In 1906 a great change took place in the line. In that year Lionel added a third rail which carried the current and the outer rails, which were the ground rails, were only 2 1/8 inches apart. This was the system adopted by most other manufacturers. They were rigidly pre-assembled. Three trolleys, two steam engines, two passenger cars, seven freight cars and a wall transformer were offered. Cowen's son, Lawrence, was born in 1907, and became the company's emblem on boxes and in catalogs and was later to become its President.
Lionel trains proved to be very popular, and before long Joshua Cowen was manufacturing cattle cars, coal cars, passenger cars, train stations, and tunnels. By 1909 Cowen was calling his trains "The Standard of the World." As more and more American homes were wired for electrical power, Lionel really took off. No toy benefited more from electricity than trains. It was 1910. Electric trains had become a big business.
In 1915, O-Gauge was introduced, which eventually became the most popular scale of train. Whatever the scale, Lionel Trains have become an active part of every child's beginning throughout the ages.
In 1929, Cowen unveiled the Transcontinental Limited, which stretched nine feet from its massive headlight to its ornate observation platform, complete with brass rail. It cost $110–more than a used Model T. The company was able to weather the Depression, when there was little money to spend on toys, and World War II, when there were no metals available to build toys with. Many collectors believe the trains and accessories that Lionel made in the two decades following World War II were the firm's best, and they focus on the products from those years. An often repeated story in both book form and on the Web credits Cowan with inventing the flashlight. We have been told the story stems from an interview printed in The New Yorker magazine in 1947. Cowen stated he accidentally invented the flashlight in 1898, attaching small canisters containing batteries and light bulbs to a flower pot for the purpose of illuminating the plant. The invention was a flop, and Cowen sold the rights to the invention to Conrad Hubert, who decided to try selling the lights without the flower pot, the flashlight. Although the story could be true, they were both in New York at the same time, Cowan had worked for both a battery and a lamp manufacture, Hubert (having newly arrived in America from Russia) was looking for work and at the time of the article Cowan was already rich and famous and therefore did not need to remake history. But the only solid evidence is the New Yorker article. You can decide if the story is true.The good times didn’t last. They never do. From 1953, Lionel’s best year, to 1959, sales dropped by more than half. In 1958, the company lost money for the first time since the Depression. In September 1959, the Cowen family members including Joshua sold their shares of stock to a group of businessmen led by Cowen’s great-nephew, Roy Cohn. Cohn paid $15 for each of his Lionel shares in 1959. Four years later, he sold them for $5.25. Lionel survives, having passed through numerous hands before falling into a group of investors including Neil Young, the singer and songwriter.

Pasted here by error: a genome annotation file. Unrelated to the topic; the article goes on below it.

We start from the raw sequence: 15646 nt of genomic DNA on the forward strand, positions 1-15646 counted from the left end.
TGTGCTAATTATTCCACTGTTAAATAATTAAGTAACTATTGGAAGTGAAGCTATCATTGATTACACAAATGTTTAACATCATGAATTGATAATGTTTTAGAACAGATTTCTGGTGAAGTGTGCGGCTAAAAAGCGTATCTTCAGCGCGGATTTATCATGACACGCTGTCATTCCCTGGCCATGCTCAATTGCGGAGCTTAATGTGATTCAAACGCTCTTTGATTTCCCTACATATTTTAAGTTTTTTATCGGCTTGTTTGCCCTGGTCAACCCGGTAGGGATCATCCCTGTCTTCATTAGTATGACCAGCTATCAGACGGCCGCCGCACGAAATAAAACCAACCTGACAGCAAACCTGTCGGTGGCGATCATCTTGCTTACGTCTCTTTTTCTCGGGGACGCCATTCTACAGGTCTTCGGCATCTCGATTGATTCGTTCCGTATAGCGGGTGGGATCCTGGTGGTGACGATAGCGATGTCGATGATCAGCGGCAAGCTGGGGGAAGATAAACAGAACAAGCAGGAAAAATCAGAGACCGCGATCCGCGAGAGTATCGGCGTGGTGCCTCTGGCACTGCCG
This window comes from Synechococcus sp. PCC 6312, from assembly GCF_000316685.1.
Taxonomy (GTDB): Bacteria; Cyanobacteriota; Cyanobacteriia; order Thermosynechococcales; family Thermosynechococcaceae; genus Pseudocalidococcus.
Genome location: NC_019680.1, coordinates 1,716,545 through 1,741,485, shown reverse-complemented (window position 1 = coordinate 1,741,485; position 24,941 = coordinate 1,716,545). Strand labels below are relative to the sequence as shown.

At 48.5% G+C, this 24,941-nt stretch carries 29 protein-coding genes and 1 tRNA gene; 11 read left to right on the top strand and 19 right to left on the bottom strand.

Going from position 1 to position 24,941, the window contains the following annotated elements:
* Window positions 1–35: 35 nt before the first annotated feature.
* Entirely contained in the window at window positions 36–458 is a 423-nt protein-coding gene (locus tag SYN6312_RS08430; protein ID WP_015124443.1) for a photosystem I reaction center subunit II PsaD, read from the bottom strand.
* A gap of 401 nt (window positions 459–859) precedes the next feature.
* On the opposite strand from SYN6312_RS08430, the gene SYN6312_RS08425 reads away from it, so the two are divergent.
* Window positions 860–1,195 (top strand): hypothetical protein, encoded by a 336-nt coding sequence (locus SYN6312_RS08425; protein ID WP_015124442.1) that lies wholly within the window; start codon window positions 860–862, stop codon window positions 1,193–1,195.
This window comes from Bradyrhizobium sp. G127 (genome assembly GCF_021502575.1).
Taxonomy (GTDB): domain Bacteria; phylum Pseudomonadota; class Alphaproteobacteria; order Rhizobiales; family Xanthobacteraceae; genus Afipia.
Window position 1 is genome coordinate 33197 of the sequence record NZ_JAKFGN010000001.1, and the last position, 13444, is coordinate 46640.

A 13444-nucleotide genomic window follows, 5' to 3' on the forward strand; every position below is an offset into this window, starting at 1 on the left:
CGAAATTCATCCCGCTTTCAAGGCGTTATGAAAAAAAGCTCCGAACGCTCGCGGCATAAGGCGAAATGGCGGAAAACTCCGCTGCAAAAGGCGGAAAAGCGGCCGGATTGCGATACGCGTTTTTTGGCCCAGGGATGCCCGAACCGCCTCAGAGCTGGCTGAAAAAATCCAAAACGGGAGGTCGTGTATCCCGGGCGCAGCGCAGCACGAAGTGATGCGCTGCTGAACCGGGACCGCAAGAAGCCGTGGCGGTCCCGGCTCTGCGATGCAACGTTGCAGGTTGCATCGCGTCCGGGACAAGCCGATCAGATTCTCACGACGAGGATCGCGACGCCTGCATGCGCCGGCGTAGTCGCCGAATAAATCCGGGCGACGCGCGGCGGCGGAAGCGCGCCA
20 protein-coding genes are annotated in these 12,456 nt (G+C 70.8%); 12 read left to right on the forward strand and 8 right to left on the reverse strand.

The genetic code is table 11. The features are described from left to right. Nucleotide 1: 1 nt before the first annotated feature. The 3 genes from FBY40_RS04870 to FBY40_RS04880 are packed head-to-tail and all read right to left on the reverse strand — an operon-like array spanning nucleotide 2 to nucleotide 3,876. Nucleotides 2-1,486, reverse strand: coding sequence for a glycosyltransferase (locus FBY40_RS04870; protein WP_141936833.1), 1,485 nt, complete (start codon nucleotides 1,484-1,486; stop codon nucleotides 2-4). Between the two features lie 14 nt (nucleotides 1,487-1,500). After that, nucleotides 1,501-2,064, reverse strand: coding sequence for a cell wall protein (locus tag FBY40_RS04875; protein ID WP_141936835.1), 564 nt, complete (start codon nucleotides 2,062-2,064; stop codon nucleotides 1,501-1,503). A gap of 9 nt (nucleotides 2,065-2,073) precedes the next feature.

Youthful inventor Joshua Lionel Cowen wasn't the first to manufacture toy trains and he did not lack for competition. Carlisle & Finch Co., of Cincinnati, OH, first made electric trains in 1896 and German toy manufacturers such as Bing and Marklin were producing electric and steam-powered toy trains. The first electric train was exhibited at the 1893 World's Fair in Chicago. The Ives Co., of Bridgeport, CT, had manufactured wind-up trains as early as 1874. Cowen beat them because he produced a reliable product, with an expanding line of accessories, while being an audacious promoter, selling his toys as educational because he knew parents needed a rationalization for their purchase: His talents as an engineer and salesman soon put Lionel ahead of its competitors. Lionel trains are unquestionably the greatest name in the history of toy trains.
This information was culled from an internet search and is from a source deemed reliable, but not necessarily accurate.